"You are green, it is true, but they are green also; you are all green alike," said President Abraham Lincoln to Brig. Gen. Irvin McDowell. He insisted that McDowell set out with his inexperienced and undisciplined army and at long last confront the insurgent Confederate army camped near the small town of Manassas.
At 2:00 P.M. on July 16, The untried Union army of 35,000 Union soldiers set out in 3 columns from their works on the south bank of the Potomac River on the first of the Union's many attempts to capture the Confederate capitol of Richmond. The lighthearted soldiers made slow progress on this first march, stopping to rest or pick blackberries alongside the road. The Confederate army was concentrated around the vital railroad junction at Manassas. They had about 22,000 men, under the command of Brig. Gen. P.G.T. Beauregard, and guarded the fords of Bull Run.
The advance elements of McDowell's troops cautiously entered Centreville about 9:00 A.M. on the 18th. The Federals did not find any Confederates, only abandoned earthworks, trenches, and a signal tower. Brig. Gen. Daniel Tyler, commanding the Northern troops, ordered a halt, asked for further instructions, and gathered local citizens for information. Tyler learned that the Confederates had withdrawn during the night to a stone bridge over Bull Run Creek and toward Blackburn's Ford. Directed by McDowell not to bring on an engagement but to observe the roads toward the creek, Tyler sent Col. Israel B. Richardson's brigade south toward the ford; sometime after noon the Federals found it.
Tyler and Richardson examined the crossing, where the Bull Run bent southward in a loop. From the Union position in a woodland, a cleared field sloped down to the stream's bank, which was heavily covered in underbrush and trees. The 2 officers located a section of a Confederate battery but not any infantry in any strength at Blackburn's or Mitchell's Ford farther upstream. Tyler decided to test the Confederate position and strength.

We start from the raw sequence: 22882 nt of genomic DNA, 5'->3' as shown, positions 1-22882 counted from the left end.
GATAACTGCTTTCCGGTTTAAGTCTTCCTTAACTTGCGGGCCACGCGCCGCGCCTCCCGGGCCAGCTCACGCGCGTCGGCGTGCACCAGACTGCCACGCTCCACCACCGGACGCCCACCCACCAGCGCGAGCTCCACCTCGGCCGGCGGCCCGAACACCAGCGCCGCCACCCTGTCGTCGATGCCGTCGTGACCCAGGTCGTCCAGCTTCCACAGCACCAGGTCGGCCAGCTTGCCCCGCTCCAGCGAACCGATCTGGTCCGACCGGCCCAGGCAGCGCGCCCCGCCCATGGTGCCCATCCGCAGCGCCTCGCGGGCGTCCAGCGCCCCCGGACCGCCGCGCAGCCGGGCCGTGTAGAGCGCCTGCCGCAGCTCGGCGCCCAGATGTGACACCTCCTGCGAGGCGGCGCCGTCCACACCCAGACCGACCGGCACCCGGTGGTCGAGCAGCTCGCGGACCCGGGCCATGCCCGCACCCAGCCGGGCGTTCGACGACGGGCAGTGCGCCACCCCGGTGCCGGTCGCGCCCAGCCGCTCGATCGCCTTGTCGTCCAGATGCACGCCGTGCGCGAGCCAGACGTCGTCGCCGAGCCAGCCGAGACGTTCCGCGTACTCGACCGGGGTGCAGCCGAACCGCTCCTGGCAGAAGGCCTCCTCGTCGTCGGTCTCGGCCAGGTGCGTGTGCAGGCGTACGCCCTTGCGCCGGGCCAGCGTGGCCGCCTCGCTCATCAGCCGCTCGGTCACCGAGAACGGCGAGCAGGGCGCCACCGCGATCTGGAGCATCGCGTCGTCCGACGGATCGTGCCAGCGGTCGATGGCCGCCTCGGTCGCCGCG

Tyler's advance brigade, commanded by Richardson, arrived near Blackburn's Ford on Bull Run Creek. Spotting a Confederate battery across the valley, Tyler had 2 of his cannon fire upon the Confederate battery that he had seen and sent 2 regiments, 2 cannon, and a squadron of cavalry down toward the ford to reconnoiter. The Union soldiers had swept down the hillside and closed on the ford when they were suddenly hit with a murderous volley of musketry that erupted from the trees on the other bank. They had encountered Col. James Longstreet's brigade of 3 Virginia regiments. The fierce little firefight that ensued lasted for more than an hour. He was repulsed. This action was a reconnaissance-in-force prior to the main event at Manassas/Bull Run. Because of this action, McDowell decided on the flanking maneuver he employed at the battle of First Manassas.
Longstreet received reinforcements from Gen. Jubal A. Early's brigade and launched 2 regiments across Bull Run in a counterattack that routed the Union troops at the ford.
Because Tyler had been ordered not to bring on a general engagement, he withdrew Richardson's brigade, ending the skirmish. The Union soldiers had suffered 19 killed, 38 wounded, and 26 missing. The Confederates had 15 killed and 53 wounded and felt that they had won a great victory in preventing the Union troops from crossing the creek. Three days later, the Union troops managed to cross in force and brought on the 1st Battle of Bull Run.
Confusingly, the Confederates called this skirmish at Blackburn's Ford the "Battle of Bull Run." The battle they fought 3 days later they named the "1st Battle of Manassas". The skirmish at Blackburn's Ford was also known as the "Prelude to the 1st Bull Run".